Racing: Chantilly all set for the coup de grace: Greg Wood reports on worsening symptoms of decline in the fortunes of the French turf

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CHANTILLY is probably the world's most picturesque racecourse. It is grand and elegant, and dominated by a baroque folly, a palatial stable complex built for a local nobleman who believed he would be reincarnated as a horse. As befits its splendour, it is the home of the French Derby and Oaks.

And now it is almost certainly defunct. Nine of the 12 members of the GIE-Galop, French racing's ruling body, voted yesterday to close Chantilly with immediate effect. Though a unanimous verdict was required to seal the decision, its reprieve is not expected to extend beyond a second vote a week today. The Derby and Oaks have already been provisionally rescheduled at Longchamp.

Maisons-Laffitte too is living on borrowed time. There were no dissenting voices in a vote on its future, and while closure has been postponed until 1995, it is only to allow a programme of local redevelopment to take effect.

Maisons-Laffitte, on the banks of the Seine, was plagued by heavy ground and unpopular with many trainers. Its demise is unfortunate, but not disastrous. Not so Chantilly. It is hard to imagine what might be an equivalent loss for British racing, as the course combines the prestige of Newmarket, the glamour of Ascot and the setting of Goodwood. The Sussex track perhaps comes closest, since it is also a cornerstone of high summer, but could any British fan imagine a season without Glorious Goodwood?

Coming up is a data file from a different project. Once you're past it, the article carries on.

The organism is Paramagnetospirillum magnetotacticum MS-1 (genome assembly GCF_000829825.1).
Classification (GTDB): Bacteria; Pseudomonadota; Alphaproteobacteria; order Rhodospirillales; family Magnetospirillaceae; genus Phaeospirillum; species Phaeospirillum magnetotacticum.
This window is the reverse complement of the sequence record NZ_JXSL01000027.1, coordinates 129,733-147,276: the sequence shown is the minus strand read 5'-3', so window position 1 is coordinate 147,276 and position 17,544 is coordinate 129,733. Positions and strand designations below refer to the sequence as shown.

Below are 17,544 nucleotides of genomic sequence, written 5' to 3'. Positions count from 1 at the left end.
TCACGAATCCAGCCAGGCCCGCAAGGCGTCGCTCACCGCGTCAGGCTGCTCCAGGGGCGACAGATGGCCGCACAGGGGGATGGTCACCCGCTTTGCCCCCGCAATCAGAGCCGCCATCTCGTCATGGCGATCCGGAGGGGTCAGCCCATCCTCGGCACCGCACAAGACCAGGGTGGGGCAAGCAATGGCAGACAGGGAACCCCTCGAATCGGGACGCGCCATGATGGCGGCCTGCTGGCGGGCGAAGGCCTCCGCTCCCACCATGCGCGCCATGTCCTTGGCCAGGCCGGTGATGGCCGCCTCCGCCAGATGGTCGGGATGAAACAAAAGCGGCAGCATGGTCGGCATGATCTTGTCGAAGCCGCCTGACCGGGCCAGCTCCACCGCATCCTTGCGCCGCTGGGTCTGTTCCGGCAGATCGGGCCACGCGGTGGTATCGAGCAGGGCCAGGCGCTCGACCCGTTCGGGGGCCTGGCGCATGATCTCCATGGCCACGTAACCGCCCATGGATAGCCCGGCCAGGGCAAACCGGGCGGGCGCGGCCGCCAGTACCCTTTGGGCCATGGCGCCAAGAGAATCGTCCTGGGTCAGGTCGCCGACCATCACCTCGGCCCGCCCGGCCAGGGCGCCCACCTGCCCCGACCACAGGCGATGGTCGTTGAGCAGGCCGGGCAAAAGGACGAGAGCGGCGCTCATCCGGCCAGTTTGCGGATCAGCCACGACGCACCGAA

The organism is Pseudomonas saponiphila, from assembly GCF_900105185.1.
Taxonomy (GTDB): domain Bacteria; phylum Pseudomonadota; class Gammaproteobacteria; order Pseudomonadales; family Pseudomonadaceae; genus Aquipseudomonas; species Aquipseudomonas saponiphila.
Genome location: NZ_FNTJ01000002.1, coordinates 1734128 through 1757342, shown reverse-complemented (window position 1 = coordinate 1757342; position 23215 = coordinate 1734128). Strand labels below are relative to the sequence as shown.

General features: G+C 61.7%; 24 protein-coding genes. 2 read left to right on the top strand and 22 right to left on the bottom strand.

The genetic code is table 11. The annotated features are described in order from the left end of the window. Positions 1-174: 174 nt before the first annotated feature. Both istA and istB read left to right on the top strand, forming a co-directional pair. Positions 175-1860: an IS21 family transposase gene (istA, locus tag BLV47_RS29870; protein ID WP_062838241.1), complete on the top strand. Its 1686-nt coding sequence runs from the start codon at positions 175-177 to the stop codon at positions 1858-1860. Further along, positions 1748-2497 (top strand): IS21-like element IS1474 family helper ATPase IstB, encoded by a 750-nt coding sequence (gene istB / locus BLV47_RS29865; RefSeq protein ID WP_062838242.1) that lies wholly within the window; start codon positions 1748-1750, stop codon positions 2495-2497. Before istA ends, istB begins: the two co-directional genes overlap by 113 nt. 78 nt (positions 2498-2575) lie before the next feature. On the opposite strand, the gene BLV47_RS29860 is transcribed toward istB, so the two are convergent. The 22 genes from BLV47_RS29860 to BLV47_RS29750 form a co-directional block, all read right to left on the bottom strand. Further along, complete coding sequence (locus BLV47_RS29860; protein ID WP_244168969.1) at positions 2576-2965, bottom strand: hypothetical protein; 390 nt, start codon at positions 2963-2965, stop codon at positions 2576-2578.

Either a majority of the GIE- Galop's dozen members are philistines, or French racing is in trouble. That the latter is the case is perhaps of greater long-term concern. Officials can be replaced, but the demise of Chantilly is merely a symptom of a more general malaise gripping the French turf. Betting revenue is in decline, crowd figures too, and when the Government approved a pre-emptive F700m ( pounds 79m) rescue package in 1992, the small print's strictures included the closure of at least one of Paris's seven tracks.

'Quite frankly there are just too many race tracks around Paris,' Desmond Stoneham, French representative of the International Racing Bureau, said this week. 'New York's got only two, but we've got five on the Flat alone. Tote turnover is down 2.73 per cent this year and they've got to make economies.'

Yet the closures will do more to satisfy the Government's conditions than to significantly reduce French racing's annual deficit, currently running at F70m ( pounds 7.9m). 'Chantilly doesn't cost much to run,' Stoneham said, 'and it's prestigious, a shop window. I think it's a cosmetic decision. They've said they've got to close a track, and they've got to close one. It's part of the package.'

And yes, this is the same French system which was for so long considered a model for our own. The state's betting monopoly appeared to offer a path to riches, reflected in high prize money and low prices. Yet despite the derisory gate charges, crowds remain small. Off-course betting is the main provider for French racecourses and if turnover drops, the cracks swiftly appear.

Nor will yesterday's closures necessarily be the last. While the GEI-Galop committee's chairman, Jacques Charon, was congratulating his fellow members on a 'courageous decision', whispers were already suggesting that Deauville's future may come under discussion later this year. If there is no security for the chic seaside retreat where Parisian high society escapes the August sun, few tracks can face the future with confidence.

(Photograph omitted)